Tips to Perfecting Gnocchi
- Bake DON’T boil your potatoes.
- Boiling is faster than baking but boiling will increase moisture content of your potatoes which we want to avoid for gnocchi. Baking is easy because you can do it unattended while you work on creating your gnocchi sauce.
- Related TIP #1: Poke the potatoes all the way through and around before baking to help with cooking and prevent steaming.
- Related TIP #2: Slice the potatoes immediately after baking to release any steam.
- The more starch and less moisture, the better the potato.
- Go for Russet, Yukon Gold, or Idaho.
- This recipe calls for 5 Idaho potatoes. Yukon Gold are similar in size but Russet tends to be much larger so using 3-4 is a better call. After the potato was baked and riced, the final weight was 14 ounces.
- A potato ricer is a great investment and will be your best friend when making gnocchi.
- I tried multiple methods of finely grating the potatoes without a ricer and nothing worked as well as the ricer. If you don’t have one in your kitchen, invest in one. It’ll help keep the gnocchi fluffy. Mashing your potatoes only makes for a dense gnocchi.
- Work the flour and the dough with gentleness.
- You are not making bread. If you knead it too much or with a lot of force, you will risk developing too much gluten which will lead to a chewy gnocchi. Watching videos of Italian pros making it on Youtube will give you a good idea of how to handle the dough as the best way to master this tip is visual learning. When you slice your dough, you should be able to see little air pockets rather than a dense dough.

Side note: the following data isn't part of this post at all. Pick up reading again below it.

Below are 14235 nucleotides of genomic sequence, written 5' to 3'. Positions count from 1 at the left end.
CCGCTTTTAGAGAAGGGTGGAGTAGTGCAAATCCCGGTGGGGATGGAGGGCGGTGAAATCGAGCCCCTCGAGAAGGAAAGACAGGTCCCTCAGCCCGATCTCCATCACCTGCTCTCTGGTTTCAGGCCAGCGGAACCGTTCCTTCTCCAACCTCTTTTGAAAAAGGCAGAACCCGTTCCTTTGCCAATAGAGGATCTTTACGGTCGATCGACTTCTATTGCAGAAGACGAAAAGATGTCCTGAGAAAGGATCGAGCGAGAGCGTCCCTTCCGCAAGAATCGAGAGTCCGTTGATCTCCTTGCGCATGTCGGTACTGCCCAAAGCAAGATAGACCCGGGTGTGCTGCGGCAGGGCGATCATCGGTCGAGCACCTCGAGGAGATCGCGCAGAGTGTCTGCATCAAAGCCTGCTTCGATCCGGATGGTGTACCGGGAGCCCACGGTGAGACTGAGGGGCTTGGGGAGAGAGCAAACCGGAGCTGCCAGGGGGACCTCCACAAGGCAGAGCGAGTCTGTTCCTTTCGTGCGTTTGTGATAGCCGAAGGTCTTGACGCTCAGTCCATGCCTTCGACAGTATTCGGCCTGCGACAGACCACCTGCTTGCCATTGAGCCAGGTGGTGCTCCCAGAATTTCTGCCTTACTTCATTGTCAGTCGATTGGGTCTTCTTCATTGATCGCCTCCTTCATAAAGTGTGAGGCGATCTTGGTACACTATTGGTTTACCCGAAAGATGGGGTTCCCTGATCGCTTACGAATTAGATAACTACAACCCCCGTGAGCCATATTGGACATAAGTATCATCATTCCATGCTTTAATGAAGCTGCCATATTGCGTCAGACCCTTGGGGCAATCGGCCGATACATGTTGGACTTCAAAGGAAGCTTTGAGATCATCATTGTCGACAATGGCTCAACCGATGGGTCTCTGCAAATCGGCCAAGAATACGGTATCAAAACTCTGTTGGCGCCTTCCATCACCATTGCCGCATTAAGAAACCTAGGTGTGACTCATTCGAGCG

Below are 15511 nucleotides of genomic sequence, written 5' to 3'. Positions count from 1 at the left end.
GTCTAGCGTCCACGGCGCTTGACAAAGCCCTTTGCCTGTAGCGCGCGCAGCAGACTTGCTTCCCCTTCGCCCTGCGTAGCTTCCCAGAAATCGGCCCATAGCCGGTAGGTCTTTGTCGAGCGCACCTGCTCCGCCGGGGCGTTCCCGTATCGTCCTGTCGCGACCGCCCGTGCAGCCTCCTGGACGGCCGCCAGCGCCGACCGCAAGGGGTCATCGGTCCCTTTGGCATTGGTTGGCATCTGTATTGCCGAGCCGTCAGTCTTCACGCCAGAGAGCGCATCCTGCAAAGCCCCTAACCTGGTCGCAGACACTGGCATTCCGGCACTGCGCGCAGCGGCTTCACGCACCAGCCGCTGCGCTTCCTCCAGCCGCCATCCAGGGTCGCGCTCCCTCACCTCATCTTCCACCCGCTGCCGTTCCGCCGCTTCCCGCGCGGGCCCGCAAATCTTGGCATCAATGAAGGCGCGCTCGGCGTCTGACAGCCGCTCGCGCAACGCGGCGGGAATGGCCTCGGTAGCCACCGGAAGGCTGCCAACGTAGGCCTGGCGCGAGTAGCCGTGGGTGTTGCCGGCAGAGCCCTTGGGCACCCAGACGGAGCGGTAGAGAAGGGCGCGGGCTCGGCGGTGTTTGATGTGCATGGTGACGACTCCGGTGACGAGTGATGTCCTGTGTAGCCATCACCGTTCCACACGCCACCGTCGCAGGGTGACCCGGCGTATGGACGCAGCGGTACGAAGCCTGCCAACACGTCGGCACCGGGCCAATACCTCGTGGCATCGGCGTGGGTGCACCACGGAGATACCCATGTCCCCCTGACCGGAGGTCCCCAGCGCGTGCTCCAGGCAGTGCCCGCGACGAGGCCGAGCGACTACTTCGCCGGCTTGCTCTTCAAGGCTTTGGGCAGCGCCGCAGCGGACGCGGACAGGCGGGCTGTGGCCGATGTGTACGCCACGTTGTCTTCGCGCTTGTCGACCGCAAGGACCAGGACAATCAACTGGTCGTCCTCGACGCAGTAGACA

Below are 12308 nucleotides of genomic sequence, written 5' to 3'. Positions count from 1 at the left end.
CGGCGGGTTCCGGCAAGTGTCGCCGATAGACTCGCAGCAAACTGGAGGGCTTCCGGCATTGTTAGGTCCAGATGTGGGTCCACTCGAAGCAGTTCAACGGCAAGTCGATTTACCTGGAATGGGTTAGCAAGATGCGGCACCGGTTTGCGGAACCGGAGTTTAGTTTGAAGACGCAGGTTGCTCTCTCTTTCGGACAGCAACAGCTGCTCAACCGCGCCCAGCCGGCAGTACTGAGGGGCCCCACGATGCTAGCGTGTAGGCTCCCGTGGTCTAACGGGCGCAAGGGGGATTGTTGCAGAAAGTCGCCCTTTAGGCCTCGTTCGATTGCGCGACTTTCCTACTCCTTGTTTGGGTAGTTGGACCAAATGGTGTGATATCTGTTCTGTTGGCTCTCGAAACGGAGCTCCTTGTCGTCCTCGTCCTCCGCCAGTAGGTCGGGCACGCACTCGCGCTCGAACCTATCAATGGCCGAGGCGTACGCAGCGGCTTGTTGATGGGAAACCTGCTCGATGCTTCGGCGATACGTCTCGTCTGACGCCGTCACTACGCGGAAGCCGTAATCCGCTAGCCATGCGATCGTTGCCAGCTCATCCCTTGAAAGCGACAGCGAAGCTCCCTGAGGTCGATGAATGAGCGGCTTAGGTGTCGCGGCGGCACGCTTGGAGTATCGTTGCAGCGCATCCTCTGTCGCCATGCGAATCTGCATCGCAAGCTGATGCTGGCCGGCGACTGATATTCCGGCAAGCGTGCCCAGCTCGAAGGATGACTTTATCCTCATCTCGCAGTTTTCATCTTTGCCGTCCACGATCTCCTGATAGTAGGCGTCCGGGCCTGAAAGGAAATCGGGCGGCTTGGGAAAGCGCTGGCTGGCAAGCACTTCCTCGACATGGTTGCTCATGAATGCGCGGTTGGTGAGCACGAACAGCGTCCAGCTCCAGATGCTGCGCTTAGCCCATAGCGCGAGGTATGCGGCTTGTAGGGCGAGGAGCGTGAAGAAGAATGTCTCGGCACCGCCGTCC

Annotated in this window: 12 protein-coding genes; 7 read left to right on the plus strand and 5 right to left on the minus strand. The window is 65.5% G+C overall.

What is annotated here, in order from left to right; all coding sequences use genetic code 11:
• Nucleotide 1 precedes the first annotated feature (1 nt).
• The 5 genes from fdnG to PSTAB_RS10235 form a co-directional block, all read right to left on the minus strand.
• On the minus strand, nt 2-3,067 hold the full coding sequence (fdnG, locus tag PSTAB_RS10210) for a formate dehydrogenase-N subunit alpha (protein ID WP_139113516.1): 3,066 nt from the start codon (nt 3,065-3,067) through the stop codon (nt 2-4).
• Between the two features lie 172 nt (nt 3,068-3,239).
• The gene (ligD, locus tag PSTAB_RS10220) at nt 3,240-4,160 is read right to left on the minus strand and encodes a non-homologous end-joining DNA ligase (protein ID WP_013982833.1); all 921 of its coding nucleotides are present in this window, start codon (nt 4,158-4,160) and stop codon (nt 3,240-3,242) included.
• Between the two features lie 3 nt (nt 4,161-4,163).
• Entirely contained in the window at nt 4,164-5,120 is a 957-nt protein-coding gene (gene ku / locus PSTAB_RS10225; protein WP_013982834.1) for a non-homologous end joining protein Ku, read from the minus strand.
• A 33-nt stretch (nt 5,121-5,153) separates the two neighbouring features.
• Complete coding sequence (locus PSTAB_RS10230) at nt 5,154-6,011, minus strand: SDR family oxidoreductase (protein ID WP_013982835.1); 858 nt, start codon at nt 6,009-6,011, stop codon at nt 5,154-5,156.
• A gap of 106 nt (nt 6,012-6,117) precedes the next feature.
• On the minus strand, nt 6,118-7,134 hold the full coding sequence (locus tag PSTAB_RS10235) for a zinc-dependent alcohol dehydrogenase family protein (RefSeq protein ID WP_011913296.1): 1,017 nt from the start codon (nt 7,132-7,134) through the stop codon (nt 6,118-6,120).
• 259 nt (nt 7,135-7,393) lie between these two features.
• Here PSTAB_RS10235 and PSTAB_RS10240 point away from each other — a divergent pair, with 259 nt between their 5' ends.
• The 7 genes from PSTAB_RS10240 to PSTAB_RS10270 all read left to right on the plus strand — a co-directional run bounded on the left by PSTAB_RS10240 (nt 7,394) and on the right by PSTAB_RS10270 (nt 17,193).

- Roll the dough from the center to the ends.
- This just helps you to avoid overworking the dough by pulling from the center and rolling out to the ends.
- Add flour just until you have a cohesive though.
- Some recipes will call for a quarter cup of flour per pound of raw potatoes, half a cup, and others a whole cup. The best way that works for me is slowly adding just until the dough is no longer sticky.
- RELATED TIP: This recipe uses 00 flour which is lighter than all purpose flour. Always incorporate flour gradually as it’s better to be safe than sorry.
- Sift your flour. Drizzle your egg. Spread the riced potato.
- Spread the riced potato across a flat surface rather than stacking it in a bowl to let steam escape. Drizzle the egg evenly across to help even mixing. Sift the flour to prevent clumps and help mixing without over-kneading.
*Recipe made 70 pieces of gnocchi.
For the sauce, I added extra virgin olive oil, butter, browned spiced ground beef, chopped sun-dried tomatoes, chopped basil, garlic, lemon pepper, and salt. I then topped it off with lots of freshly grated parmesan.